A United Nations (UN) convention could potentially secure the extradition of Ajay Gupta from the United Arab Emirates (UAE), where it is believed he is currently residing, and ensure that he answers to corruption charges in South Africa.
The UN’s Convention Against Corruption of 2003, ratified by the UAE in that year and by South Africa a year later, would overlook the fact that the two countries don’t have extradition agreements with each other.
The convention states that if a state that makes extradition conditional on the existence of a treaty receives a request for extradition from another state with which it has no extradition treaty‚ it may consider this convention the legal basis for extradition.
Article 46 of the convention states that states shall afford one another the widest measure of mutual legal assistance in investigations‚ prosecutions and judicial proceedings in relation to the offences covered under the convention.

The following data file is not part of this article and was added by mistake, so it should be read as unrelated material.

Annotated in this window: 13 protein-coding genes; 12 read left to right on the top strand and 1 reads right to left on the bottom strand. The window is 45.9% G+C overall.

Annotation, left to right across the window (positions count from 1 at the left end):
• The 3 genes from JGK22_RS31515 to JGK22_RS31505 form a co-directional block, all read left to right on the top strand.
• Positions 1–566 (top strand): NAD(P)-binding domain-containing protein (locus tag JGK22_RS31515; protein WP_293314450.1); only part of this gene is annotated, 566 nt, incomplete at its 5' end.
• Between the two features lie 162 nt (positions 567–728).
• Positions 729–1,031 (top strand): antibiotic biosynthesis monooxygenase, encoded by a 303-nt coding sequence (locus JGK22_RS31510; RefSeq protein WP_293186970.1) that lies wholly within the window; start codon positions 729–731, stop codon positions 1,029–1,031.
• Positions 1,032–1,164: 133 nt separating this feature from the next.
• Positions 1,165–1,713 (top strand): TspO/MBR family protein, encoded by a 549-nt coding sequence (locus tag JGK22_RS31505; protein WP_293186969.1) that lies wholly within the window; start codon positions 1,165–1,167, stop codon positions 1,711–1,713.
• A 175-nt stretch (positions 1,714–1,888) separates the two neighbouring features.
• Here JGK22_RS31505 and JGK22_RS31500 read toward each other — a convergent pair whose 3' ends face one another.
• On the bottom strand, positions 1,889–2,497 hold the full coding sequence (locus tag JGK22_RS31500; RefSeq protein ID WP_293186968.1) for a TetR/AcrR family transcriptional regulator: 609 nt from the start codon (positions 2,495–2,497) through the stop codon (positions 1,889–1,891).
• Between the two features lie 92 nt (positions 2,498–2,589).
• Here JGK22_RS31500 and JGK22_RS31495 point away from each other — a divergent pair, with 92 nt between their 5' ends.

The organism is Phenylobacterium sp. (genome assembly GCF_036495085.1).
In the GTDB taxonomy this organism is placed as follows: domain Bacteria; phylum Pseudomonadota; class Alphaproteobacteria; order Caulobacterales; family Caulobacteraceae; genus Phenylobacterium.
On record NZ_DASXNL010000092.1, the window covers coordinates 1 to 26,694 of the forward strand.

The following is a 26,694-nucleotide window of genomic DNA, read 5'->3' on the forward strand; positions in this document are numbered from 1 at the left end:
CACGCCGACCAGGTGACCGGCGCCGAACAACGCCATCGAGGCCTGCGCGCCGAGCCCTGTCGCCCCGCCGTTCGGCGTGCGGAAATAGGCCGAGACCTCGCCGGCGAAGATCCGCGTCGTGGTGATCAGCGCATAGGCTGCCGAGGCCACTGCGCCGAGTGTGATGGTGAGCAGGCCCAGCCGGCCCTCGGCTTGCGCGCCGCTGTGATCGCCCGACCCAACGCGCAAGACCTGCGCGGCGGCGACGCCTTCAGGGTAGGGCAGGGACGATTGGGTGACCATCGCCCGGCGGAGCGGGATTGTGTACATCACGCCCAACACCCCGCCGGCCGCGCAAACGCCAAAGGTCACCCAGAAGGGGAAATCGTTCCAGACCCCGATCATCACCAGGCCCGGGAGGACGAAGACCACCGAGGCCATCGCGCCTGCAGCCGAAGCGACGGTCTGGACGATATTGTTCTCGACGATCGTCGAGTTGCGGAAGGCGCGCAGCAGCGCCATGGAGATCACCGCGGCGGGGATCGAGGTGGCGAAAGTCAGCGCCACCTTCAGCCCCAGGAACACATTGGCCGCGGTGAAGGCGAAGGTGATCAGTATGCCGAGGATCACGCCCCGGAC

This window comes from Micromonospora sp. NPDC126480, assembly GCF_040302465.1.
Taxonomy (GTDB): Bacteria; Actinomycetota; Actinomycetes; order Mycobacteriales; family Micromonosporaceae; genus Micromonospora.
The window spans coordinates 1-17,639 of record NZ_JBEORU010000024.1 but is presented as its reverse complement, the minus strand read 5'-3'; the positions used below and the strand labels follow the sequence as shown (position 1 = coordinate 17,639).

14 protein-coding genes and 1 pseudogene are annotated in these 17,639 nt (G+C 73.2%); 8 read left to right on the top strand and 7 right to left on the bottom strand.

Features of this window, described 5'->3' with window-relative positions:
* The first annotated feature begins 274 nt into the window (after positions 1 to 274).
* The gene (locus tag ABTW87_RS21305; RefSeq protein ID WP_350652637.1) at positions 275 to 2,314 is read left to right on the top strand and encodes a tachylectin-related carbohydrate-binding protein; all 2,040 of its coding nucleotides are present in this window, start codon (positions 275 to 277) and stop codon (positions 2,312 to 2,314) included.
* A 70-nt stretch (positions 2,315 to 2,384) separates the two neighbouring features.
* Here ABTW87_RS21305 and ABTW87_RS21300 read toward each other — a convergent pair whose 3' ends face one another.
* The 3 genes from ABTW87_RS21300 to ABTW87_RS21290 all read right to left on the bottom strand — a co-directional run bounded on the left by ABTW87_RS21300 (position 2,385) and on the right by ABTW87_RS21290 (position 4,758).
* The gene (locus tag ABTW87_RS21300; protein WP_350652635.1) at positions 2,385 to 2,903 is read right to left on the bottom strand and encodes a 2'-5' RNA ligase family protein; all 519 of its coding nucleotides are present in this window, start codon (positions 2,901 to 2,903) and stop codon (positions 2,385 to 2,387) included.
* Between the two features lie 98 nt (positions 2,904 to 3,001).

Police minister Fikile Mbalula said on Sunday that Ajay's lawyers had initially offered to cooperate with the Hawks and hand him over‚ but since then played “cat and mouse”. The Hawks are still hunting for him‚ and have sought assistance from authorities abroad.
South Africa has an extradition treaty in place with India‚ where the Guptas are originally from.
There were reports that Ajay Gupta left for Dubai on February 6.
Various wealthy South Africans, including Magda Wierzycka and Paul O’Sullivan, have donated over R1 million as a reward for information on the whereabouts and assisted apprehension of Ajay Gupta.
The Hawks have now stated that Interpol will also be asked to assist in tracking the fleeing Gupta.